Property prices in Ajman have risen by an average of three to five per cent every month for the past two years.
Ajman-based Developer Chapal was selling at an average price of Dh300 per square foot in the emirate in February 2007. Currently its average selling prices are in the region of Dh625 to Dh650 per sq ft. « By December 2008, we will have revised our prices to between Dh700 and Dh750 per sq ft, » Director Khurram Wahid told Emirates Business.
He said the return on investment for a developer in Ajman is averaging 25 per cent per year. « For a new developer to enter the realty scene in Ajman today he has to ensure he has sufficient capital in hand. The market is maturing and the Ajman Government is coming up with a set of regulations. A new developer has to be financially strong and understand the business, » he said.
We have seen a number of small-time developers who could not succeed in Dubai moving to Ajman. Are you worried you will be associated with them, considering you are one of the larger developers in Ajman?
It is a concern for us. One of the main issues that affects us is that developers in Ajman are selling at very low margins. We are waiting for more regulations to come out similar to those in Dubai, then we will see more stability in the Ajman property market.
Are you looking to raise your prices?
Definitely, we cannot stick to a certain selling price. Realistically prices in Ajman should not be less than Dh700 to Dh750 per sq ft. But small developers are eroding the market and under-selling at Dh400 per sq ft. We have to keep this in mind and as a result are selling at around Dh625 to Dh650 per sq ft. After Ramadan, we will look at our prices, we will bring them up to an average of Dh700 to Dh750 in three months’ time.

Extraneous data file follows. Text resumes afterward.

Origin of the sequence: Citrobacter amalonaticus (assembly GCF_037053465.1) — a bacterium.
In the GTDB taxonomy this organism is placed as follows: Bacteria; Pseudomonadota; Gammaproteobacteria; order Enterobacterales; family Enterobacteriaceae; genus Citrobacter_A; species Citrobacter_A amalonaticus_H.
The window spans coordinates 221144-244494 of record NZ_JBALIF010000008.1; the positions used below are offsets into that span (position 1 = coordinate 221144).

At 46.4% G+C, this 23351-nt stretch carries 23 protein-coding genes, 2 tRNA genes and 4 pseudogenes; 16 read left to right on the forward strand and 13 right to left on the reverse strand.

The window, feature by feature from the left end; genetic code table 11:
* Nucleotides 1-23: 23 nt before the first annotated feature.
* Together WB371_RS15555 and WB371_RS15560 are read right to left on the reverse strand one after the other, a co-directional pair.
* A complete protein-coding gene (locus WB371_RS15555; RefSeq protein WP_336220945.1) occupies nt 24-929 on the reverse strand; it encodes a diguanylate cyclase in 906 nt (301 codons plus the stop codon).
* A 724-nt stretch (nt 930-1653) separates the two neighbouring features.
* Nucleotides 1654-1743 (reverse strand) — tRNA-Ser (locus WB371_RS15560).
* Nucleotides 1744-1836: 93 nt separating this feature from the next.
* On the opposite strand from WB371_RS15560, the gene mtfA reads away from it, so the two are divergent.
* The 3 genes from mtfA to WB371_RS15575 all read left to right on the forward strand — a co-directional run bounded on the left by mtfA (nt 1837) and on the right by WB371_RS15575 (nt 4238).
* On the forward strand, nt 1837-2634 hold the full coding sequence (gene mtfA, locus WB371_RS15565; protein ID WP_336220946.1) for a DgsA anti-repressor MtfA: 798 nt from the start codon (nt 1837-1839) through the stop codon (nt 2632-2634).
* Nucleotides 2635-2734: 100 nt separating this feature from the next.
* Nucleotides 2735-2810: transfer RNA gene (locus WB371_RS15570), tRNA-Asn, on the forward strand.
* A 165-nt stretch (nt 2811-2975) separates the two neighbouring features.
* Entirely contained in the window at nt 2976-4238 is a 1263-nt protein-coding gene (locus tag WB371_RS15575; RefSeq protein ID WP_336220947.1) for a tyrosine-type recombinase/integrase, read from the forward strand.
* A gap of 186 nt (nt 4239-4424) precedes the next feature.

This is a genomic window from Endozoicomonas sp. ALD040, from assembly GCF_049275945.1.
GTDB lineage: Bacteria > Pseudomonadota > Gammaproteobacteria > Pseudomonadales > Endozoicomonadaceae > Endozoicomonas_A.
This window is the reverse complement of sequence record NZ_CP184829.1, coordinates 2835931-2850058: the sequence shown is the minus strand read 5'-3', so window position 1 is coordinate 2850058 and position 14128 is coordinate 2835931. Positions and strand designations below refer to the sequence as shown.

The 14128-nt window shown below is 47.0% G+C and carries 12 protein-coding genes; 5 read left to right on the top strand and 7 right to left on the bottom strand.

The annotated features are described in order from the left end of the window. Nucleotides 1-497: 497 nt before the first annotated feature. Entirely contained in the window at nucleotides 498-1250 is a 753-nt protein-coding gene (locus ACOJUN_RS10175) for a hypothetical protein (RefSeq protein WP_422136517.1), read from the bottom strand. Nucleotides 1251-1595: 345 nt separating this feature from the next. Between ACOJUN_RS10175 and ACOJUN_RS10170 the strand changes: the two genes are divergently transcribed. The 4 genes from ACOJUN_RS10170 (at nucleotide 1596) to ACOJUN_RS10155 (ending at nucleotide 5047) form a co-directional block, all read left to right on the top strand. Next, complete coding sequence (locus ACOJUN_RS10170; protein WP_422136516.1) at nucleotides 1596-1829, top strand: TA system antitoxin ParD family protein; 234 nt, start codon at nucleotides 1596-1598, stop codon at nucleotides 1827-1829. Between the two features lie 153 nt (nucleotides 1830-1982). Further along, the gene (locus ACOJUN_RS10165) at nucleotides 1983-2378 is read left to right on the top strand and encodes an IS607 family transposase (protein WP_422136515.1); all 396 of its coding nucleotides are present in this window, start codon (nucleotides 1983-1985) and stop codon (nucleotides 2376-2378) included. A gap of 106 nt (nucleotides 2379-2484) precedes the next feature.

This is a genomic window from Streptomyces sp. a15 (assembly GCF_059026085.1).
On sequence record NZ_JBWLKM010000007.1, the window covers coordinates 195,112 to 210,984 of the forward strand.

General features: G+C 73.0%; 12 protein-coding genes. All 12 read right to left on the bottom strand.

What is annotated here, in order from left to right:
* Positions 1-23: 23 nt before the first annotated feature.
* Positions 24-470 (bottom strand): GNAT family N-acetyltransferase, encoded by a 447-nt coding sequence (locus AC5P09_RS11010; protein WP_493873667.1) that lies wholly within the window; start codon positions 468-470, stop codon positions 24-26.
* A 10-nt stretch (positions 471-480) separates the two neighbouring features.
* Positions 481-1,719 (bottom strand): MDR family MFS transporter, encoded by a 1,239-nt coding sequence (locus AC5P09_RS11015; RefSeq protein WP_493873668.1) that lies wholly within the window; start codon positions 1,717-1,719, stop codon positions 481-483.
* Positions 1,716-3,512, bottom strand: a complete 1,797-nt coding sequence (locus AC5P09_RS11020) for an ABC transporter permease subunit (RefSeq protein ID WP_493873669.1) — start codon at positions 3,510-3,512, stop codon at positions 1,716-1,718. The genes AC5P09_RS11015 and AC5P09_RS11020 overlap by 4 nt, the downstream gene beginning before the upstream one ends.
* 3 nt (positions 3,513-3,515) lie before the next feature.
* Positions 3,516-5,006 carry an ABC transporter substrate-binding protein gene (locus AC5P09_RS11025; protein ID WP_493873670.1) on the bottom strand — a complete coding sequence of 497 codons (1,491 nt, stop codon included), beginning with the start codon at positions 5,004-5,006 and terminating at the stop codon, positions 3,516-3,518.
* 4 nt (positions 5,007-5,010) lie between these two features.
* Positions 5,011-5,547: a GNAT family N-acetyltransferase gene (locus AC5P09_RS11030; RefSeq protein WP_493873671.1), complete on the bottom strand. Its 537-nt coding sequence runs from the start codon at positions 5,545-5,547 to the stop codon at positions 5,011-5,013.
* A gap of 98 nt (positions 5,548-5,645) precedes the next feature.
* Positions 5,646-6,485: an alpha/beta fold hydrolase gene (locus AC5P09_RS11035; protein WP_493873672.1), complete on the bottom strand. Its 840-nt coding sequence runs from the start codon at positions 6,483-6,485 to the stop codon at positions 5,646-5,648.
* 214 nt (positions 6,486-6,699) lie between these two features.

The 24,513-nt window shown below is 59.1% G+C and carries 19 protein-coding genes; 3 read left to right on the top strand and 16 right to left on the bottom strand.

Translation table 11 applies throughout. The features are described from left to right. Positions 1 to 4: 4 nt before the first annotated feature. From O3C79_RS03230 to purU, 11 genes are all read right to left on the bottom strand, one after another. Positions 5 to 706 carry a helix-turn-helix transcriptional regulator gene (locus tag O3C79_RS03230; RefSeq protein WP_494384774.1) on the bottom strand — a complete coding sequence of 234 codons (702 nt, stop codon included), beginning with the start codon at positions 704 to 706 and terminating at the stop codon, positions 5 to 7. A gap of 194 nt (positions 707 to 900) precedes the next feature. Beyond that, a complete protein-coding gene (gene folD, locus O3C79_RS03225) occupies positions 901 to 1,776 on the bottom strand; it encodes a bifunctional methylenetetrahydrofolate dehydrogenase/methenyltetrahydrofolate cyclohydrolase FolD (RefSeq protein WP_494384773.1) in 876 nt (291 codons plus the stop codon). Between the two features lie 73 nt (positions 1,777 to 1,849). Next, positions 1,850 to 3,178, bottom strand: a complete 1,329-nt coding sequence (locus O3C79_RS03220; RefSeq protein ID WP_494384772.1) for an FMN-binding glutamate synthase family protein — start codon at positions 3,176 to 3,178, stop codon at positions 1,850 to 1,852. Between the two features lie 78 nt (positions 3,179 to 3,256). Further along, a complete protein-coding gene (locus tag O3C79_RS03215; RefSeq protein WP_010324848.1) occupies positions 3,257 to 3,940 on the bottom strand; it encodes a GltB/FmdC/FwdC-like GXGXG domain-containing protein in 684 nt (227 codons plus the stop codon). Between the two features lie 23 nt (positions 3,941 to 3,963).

Mortgages are not yet available in Ajman. Do developers such as you budget a certain amount in respect of financing your buyers?
We don’t offer that service as yet. The way we make it comfortable to buy is by having a liberal payment plan but at the same time one that will not upset our cash flow. Generally, our payment plans are spread across a little over three years. This is the timeframe in which we expect construction to be completed. According to the progress of the building we also offer extended payment plans which run for up to six years. A buyer should have paid up to 50per cent of the property value by possession time and the rest should be paid within a further two years.
How does an extended payment plan work out for you in terms of cash flow and other factors?
The way we handle our cash-flow projections is we phase our sales schedules and attach a premium on subsequent sales programmes. On an average, we are seeing an appreciation of property prices in Ajman of around three to five per cent every month. When we launched our projects in February 2007 our average property selling price was in the region of Dh300 per sq ft. It is now Dh625 to Dh650 per sq ft.
What is hot in Ajman from a property perspective?
Studios are currently the hottest and the fastest-moving properties in Ajman. The return-on-investment for a buyer of studios in Ajman is currently around 50 to 60 per cent per annum. The demand for studios and one-beds is high from end-users as there is a dearth of accommodation of these sizes for small families who are not able to keep pace with escalating rents. Also from an investment perspective there is a low value of investment on these properties.